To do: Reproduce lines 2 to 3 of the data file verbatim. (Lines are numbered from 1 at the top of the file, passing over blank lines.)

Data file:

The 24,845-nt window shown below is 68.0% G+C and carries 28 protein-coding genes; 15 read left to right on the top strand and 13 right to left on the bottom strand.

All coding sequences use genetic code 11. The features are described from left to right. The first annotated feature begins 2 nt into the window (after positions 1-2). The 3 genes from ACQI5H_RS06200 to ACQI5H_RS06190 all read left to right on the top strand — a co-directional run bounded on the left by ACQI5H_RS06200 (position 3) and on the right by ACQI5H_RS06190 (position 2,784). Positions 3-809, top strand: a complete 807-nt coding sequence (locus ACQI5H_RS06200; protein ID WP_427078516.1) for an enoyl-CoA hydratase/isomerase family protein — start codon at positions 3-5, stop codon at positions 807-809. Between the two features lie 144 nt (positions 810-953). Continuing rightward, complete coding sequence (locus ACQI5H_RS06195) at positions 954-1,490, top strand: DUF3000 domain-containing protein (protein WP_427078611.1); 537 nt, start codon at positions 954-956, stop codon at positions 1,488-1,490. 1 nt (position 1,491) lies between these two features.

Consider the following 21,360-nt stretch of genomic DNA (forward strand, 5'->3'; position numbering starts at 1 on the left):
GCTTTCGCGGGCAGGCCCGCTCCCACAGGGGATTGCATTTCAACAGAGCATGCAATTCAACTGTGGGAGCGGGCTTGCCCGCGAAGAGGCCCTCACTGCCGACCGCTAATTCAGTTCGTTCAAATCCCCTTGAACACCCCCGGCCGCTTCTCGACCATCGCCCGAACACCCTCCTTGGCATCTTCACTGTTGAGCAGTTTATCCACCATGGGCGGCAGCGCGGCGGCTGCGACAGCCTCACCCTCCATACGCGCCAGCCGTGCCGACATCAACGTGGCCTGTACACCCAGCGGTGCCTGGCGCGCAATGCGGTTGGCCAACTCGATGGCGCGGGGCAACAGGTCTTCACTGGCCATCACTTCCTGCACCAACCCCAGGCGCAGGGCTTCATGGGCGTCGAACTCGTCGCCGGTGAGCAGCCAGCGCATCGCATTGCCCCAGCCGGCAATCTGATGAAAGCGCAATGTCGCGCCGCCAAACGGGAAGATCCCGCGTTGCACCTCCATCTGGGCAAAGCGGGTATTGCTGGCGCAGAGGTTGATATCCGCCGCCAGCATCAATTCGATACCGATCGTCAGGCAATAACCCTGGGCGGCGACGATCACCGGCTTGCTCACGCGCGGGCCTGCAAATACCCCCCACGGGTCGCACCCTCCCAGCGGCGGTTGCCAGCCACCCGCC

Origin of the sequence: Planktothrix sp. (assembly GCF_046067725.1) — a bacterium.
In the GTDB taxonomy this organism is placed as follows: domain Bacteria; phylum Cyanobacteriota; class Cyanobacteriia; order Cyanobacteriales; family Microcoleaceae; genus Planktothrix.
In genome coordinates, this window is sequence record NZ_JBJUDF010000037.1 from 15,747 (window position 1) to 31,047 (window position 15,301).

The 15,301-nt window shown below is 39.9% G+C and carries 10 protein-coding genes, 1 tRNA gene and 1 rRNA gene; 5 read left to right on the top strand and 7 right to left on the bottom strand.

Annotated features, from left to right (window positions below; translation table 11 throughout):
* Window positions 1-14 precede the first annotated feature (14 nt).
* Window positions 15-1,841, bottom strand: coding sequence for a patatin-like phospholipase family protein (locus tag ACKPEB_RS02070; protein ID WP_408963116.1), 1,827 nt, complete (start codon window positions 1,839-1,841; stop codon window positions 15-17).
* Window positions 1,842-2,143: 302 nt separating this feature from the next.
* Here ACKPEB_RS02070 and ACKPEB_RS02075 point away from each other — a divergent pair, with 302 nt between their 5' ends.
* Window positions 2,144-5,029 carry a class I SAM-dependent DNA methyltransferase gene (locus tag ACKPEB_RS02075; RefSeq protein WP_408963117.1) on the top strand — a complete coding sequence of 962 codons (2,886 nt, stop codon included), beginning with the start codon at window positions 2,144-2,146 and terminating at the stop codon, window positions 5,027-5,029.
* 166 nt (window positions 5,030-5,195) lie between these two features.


All coding sequences use genetic code 11. The features are described from left to right. The first annotated feature begins 2 nt into the window (after positions 1-2). The 3 genes from ACQI5H_RS06200 to ACQI5H_RS06190 all read left to right on the top strand — a co-directional run bounded on the left by ACQI5H_RS06200 (position 3) and on the right by ACQI5H_RS06190 (position 2,784). Positions 3-809, top strand: a complete 807-nt coding sequence (locus ACQI5H_RS06200; protein ID WP_427078516.1) for an enoyl-CoA hydratase/isomerase family protein — start codon at positions 3-5, stop codon at positions 807-809. Between the two features lie 144 nt (positions 810-953). Continuing rightward, complete coding sequence (locus ACQI5H_RS06195) at positions 954-1,490, top strand: DUF3000 domain-containing protein (protein WP_427078611.1); 537 nt, start codon at positions 954-956, stop codon at positions 1,488-1,490. 1 nt (position 1,491) lies between these two features.

Consider the following 21,360-nt stretch of genomic DNA (forward strand, 5'->3'; position numbering starts at 1 on the left):